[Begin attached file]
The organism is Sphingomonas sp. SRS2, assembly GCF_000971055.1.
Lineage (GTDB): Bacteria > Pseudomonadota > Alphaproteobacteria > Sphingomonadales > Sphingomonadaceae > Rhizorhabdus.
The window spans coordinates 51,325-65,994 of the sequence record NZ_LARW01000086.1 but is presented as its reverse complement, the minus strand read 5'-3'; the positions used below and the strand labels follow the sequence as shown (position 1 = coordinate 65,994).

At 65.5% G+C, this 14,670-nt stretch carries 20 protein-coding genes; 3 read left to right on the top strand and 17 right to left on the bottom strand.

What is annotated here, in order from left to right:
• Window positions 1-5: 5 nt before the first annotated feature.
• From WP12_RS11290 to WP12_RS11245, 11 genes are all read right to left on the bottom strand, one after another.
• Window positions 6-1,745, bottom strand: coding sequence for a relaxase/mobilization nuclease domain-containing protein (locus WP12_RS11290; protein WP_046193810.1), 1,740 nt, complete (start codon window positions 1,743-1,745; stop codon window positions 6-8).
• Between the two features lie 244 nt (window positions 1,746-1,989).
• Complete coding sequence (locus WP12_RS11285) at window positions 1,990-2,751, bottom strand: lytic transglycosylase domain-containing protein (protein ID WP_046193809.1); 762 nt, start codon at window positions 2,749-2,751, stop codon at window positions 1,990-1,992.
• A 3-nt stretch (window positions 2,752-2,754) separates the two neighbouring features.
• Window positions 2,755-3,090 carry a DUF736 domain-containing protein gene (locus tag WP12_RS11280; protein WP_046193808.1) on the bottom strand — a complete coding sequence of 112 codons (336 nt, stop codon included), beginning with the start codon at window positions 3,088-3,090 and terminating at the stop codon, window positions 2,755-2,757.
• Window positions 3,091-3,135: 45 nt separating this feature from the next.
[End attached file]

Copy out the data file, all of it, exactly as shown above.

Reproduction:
The organism is Sphingomonas sp. SRS2, assembly GCF_000971055.1.
Lineage (GTDB): Bacteria > Pseudomonadota > Alphaproteobacteria > Sphingomonadales > Sphingomonadaceae > Rhizorhabdus.
The window spans coordinates 51,325-65,994 of the sequence record NZ_LARW01000086.1 but is presented as its reverse complement, the minus strand read 5'-3'; the positions used below and the strand labels follow the sequence as shown (position 1 = coordinate 65,994).

At 65.5% G+C, this 14,670-nt stretch carries 20 protein-coding genes; 3 read left to right on the top strand and 17 right to left on the bottom strand.

What is annotated here, in order from left to right:
• Window positions 1-5: 5 nt before the first annotated feature.
• From WP12_RS11290 to WP12_RS11245, 11 genes are all read right to left on the bottom strand, one after another.
• Window positions 6-1,745, bottom strand: coding sequence for a relaxase/mobilization nuclease domain-containing protein (locus WP12_RS11290; protein WP_046193810.1), 1,740 nt, complete (start codon window positions 1,743-1,745; stop codon window positions 6-8).
• Between the two features lie 244 nt (window positions 1,746-1,989).
• Complete coding sequence (locus WP12_RS11285) at window positions 1,990-2,751, bottom strand: lytic transglycosylase domain-containing protein (protein ID WP_046193809.1); 762 nt, start codon at window positions 2,749-2,751, stop codon at window positions 1,990-1,992.
• A 3-nt stretch (window positions 2,752-2,754) separates the two neighbouring features.
• Window positions 2,755-3,090 carry a DUF736 domain-containing protein gene (locus tag WP12_RS11280; protein WP_046193808.1) on the bottom strand — a complete coding sequence of 112 codons (336 nt, stop codon included), beginning with the start codon at window positions 3,088-3,090 and terminating at the stop codon, window positions 2,755-2,757.
• Window positions 3,091-3,135: 45 nt separating this feature from the next.